And second, since when is it a good idea for the president of the United States to encourage political leaders to cave in to demands by armed protesters?

Note that this came about two weeks after Trump urged similar throngs in Michigan, Minnesota and Virginia to “LIBERATE” their states and in the case of Virginia, to “save your great 2nd Amendment. It is under siege!”

Clearly the president isn’t thinking. Or maybe he is and, as usual, thinking only about his own interests.

…So what’s a cynical manipulator like Trump to do?

Fan the flames of discontent among right-wing extremists even if they are embracing their 1st Amendment right to petition their government by embracing what they view as their 2nd Amendment right to bear arms — even if it is in a legislative chamber.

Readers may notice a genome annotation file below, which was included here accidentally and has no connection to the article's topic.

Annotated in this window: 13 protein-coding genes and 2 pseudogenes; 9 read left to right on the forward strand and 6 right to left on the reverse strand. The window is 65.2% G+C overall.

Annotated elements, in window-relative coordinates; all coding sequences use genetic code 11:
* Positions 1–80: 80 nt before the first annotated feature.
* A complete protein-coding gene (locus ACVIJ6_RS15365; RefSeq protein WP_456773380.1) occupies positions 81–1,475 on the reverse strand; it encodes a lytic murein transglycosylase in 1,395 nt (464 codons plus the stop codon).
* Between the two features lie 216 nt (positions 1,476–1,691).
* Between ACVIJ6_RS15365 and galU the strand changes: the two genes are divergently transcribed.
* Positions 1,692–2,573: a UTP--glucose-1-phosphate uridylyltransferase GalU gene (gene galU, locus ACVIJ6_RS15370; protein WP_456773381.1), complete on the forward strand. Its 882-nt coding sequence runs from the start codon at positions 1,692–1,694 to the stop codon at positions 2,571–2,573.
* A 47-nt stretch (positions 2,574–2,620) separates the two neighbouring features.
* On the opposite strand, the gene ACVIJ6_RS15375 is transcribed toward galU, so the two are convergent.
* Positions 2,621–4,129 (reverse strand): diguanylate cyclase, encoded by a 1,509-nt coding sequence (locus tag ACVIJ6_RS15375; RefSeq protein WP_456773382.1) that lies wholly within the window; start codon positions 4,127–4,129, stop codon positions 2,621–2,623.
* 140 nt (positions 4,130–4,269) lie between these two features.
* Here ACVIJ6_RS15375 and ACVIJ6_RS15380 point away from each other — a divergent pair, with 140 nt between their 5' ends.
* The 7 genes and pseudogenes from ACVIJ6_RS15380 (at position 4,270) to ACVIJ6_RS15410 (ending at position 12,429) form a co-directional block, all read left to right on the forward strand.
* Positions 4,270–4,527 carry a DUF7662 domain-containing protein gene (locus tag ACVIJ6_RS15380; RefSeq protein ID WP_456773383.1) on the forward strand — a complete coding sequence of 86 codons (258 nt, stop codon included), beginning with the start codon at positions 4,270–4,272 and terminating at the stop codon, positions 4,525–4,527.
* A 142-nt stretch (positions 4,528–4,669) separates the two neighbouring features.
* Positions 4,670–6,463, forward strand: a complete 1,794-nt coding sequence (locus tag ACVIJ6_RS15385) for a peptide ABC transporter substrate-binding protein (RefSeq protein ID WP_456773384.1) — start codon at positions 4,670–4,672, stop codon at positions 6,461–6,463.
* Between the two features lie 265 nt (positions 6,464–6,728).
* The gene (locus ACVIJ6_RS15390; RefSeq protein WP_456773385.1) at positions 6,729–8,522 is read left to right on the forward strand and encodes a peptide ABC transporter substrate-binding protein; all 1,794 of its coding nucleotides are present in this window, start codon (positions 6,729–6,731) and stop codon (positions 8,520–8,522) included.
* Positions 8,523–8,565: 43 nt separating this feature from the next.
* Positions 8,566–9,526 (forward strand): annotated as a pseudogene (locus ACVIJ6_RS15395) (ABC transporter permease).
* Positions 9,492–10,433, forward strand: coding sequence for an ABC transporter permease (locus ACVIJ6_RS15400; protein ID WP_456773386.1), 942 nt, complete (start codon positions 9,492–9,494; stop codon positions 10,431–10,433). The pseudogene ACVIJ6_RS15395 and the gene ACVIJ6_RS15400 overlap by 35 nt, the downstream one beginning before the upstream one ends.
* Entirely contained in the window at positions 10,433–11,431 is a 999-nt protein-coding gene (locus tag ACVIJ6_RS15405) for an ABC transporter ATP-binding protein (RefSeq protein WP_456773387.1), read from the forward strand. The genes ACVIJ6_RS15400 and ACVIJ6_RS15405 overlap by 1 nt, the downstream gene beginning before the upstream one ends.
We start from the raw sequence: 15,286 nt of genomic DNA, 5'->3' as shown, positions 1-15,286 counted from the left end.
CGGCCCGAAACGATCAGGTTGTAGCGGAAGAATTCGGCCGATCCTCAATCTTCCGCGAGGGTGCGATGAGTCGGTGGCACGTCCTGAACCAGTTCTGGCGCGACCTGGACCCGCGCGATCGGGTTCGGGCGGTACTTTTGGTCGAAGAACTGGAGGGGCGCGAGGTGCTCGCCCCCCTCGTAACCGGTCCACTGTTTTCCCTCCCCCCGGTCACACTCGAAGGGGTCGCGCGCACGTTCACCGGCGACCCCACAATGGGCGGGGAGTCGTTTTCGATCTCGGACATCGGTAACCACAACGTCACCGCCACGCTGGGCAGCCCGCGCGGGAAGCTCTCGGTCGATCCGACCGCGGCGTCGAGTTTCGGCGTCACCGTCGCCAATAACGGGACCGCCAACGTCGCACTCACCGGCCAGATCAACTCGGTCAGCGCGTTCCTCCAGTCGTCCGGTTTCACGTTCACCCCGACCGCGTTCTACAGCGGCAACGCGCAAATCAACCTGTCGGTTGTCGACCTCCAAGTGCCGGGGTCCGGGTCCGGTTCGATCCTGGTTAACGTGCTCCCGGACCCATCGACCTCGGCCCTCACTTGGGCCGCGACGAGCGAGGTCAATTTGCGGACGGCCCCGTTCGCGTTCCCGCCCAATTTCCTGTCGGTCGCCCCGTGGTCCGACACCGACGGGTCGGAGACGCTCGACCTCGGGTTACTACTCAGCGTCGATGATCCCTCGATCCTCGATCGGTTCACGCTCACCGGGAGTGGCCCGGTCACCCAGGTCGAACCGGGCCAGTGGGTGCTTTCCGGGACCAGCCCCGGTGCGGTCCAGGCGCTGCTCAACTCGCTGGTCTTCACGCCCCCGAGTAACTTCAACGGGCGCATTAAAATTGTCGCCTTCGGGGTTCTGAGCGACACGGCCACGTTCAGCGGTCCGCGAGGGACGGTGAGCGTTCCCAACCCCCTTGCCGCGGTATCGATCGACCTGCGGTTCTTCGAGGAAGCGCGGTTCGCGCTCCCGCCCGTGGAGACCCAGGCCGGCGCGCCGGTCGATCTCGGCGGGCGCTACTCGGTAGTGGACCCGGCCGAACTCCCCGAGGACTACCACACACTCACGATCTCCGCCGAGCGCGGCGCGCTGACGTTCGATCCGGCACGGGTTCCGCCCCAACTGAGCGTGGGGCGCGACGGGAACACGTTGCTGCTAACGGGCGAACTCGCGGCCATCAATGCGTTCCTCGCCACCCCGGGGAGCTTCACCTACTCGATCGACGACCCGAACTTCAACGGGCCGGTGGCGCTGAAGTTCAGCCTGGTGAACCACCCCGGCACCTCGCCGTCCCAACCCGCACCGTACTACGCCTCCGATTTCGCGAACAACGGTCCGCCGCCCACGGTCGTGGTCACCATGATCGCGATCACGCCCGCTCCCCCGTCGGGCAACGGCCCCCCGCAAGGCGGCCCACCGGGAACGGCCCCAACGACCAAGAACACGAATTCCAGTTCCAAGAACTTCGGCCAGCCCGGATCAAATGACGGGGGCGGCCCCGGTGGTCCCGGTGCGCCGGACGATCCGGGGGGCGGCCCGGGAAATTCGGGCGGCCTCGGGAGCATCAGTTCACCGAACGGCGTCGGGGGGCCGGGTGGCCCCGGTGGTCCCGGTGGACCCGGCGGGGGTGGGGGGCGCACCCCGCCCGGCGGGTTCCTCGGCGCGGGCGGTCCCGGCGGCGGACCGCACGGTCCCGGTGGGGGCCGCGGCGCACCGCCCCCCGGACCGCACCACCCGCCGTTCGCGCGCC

I’m not sure what Trump said that could be considered “fanning the flames of discontent” in his response, which actually was pretty measured by Trumpian standards. I think the president was right in saying that Whitmer should give a little, and in fact the Michigan governor did back off some of the idiotic shelter-in-place rules that she had originally mandated, including bans on motorized watercraft and buying “non-essential” items in stores that were deemed essential and open for business. I agree with the president that the protestors in Michigan are angry, and while I can’t vouch for their individual character, exercising your First and Second Amendment rights doesn’t automatically make you a bad person.